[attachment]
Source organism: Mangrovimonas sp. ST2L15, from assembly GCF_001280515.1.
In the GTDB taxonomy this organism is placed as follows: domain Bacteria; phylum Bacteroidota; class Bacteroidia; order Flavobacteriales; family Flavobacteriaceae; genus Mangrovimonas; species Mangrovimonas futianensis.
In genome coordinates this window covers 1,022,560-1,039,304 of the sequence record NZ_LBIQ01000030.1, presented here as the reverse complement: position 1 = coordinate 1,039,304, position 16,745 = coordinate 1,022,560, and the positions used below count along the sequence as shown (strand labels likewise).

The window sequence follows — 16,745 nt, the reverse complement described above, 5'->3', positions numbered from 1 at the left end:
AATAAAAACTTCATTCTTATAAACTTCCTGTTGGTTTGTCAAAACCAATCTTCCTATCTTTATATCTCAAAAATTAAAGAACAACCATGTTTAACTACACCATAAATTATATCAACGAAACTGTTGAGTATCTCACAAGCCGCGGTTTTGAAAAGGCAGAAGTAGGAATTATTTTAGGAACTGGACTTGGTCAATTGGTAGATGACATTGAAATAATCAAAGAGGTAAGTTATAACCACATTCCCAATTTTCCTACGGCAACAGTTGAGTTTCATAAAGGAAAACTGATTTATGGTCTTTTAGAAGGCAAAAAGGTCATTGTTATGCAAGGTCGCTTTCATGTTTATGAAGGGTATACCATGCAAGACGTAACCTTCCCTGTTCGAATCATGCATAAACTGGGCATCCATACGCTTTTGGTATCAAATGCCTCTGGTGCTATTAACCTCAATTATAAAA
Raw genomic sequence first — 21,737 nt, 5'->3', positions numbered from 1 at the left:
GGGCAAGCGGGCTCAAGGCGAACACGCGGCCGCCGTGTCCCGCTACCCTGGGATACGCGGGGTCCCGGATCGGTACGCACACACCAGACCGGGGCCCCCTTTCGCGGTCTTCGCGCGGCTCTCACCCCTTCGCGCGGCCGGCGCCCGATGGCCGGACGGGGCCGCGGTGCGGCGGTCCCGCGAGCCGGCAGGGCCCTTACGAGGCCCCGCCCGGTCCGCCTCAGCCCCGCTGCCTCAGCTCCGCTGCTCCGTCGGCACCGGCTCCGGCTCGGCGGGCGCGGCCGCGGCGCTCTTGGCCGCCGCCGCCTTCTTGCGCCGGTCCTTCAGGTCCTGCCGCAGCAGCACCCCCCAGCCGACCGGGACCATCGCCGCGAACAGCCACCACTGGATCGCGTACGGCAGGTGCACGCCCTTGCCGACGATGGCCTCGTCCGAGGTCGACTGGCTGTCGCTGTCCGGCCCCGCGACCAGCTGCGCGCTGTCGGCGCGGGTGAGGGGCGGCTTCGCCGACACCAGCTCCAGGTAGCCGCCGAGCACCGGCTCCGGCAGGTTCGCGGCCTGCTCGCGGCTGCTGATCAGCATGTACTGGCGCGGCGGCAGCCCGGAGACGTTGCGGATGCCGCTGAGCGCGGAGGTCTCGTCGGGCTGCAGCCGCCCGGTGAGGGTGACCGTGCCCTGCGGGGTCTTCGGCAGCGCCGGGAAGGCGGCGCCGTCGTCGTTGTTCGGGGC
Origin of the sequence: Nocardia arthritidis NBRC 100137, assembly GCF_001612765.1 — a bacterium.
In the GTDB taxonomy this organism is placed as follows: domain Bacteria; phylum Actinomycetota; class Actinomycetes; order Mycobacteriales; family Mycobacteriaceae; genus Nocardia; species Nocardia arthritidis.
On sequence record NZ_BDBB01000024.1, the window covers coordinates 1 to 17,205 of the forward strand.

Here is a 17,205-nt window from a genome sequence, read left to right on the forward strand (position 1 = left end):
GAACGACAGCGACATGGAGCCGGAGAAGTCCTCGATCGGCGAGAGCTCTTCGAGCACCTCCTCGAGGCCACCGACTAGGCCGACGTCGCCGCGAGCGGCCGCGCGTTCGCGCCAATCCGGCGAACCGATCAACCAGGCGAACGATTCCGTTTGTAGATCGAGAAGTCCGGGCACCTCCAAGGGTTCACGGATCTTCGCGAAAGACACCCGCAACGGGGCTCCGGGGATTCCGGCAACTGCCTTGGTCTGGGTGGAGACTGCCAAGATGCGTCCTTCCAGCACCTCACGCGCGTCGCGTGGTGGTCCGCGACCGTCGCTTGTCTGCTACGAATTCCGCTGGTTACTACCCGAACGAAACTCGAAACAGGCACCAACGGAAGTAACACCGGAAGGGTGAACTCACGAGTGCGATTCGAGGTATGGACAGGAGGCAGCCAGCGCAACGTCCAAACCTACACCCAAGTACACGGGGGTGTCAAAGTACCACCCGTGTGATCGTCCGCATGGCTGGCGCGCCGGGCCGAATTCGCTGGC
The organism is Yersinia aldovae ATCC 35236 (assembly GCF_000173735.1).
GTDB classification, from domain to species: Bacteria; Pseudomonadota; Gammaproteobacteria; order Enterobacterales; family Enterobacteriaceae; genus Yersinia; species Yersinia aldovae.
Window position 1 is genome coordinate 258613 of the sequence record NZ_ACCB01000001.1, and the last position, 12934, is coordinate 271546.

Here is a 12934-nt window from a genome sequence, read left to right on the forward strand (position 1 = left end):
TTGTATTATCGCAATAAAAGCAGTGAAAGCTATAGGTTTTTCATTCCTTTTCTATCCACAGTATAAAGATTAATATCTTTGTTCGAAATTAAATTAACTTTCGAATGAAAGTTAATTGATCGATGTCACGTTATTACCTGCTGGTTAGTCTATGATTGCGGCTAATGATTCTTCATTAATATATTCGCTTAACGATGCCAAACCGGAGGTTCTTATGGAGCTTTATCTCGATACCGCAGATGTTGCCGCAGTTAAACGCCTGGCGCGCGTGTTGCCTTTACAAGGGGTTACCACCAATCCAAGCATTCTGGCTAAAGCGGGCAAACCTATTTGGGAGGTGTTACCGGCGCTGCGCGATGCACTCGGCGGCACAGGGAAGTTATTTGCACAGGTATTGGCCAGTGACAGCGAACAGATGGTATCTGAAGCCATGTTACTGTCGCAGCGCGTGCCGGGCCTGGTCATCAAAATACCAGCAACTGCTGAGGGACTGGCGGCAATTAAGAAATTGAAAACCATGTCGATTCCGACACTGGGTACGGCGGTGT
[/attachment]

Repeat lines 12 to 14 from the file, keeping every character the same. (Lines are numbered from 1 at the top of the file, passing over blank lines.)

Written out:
GAACGACAGCGACATGGAGCCGGAGAAGTCCTCGATCGGCGAGAGCTCTTCGAGCACCTCCTCGAGGCCACCGACTAGGCCGACGTCGCCGCGAGCGGCCGCGCGTTCGCGCCAATCCGGCGAACCGATCAACCAGGCGAACGATTCCGTTTGTAGATCGAGAAGTCCGGGCACCTCCAAGGGTTCACGGATCTTCGCGAAAGACACCCGCAACGGGGCTCCGGGGATTCCGGCAACTGCCTTGGTCTGGGTGGAGACTGCCAAGATGCGTCCTTCCAGCACCTCACGCGCGTCGCGTGGTGGTCCGCGACCGTCGCTTGTCTGCTACGAATTCCGCTGGTTACTACCCGAACGAAACTCGAAACAGGCACCAACGGAAGTAACACCGGAAGGGTGAACTCACGAGTGCGATTCGAGGTATGGACAGGAGGCAGCCAGCGCAACGTCCAAACCTACACCCAAGTACACGGGGGTGTCAAAGTACCACCCGTGTGATCGTCCGCATGGCTGGCGCGCCGGGCCGAATTCGCTGGC
The organism is Yersinia aldovae ATCC 35236 (assembly GCF_000173735.1).
GTDB classification, from domain to species: Bacteria; Pseudomonadota; Gammaproteobacteria; order Enterobacterales; family Enterobacteriaceae; genus Yersinia; species Yersinia aldovae.